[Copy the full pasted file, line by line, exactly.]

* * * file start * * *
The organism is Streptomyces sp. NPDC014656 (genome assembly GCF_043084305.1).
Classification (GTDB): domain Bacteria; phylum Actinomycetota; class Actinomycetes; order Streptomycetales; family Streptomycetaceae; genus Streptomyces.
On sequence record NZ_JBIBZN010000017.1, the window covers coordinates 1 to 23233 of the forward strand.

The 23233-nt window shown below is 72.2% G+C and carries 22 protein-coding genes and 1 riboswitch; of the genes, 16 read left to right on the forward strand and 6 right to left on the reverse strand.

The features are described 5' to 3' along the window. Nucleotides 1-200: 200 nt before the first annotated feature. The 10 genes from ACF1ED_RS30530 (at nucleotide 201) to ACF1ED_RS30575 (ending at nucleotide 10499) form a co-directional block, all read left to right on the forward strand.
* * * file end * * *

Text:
The organism is Streptomyces sp. NPDC014656 (genome assembly GCF_043084305.1).
Classification (GTDB): domain Bacteria; phylum Actinomycetota; class Actinomycetes; order Streptomycetales; family Streptomycetaceae; genus Streptomyces.
On sequence record NZ_JBIBZN010000017.1, the window covers coordinates 1 to 23233 of the forward strand.

The 23233-nt window shown below is 72.2% G+C and carries 22 protein-coding genes and 1 riboswitch; of the genes, 16 read left to right on the forward strand and 6 right to left on the reverse strand.

The features are described 5' to 3' along the window. Nucleotides 1-200: 200 nt before the first annotated feature. The 10 genes from ACF1ED_RS30530 (at nucleotide 201) to ACF1ED_RS30575 (ending at nucleotide 10499) form a co-directional block, all read left to right on the forward strand.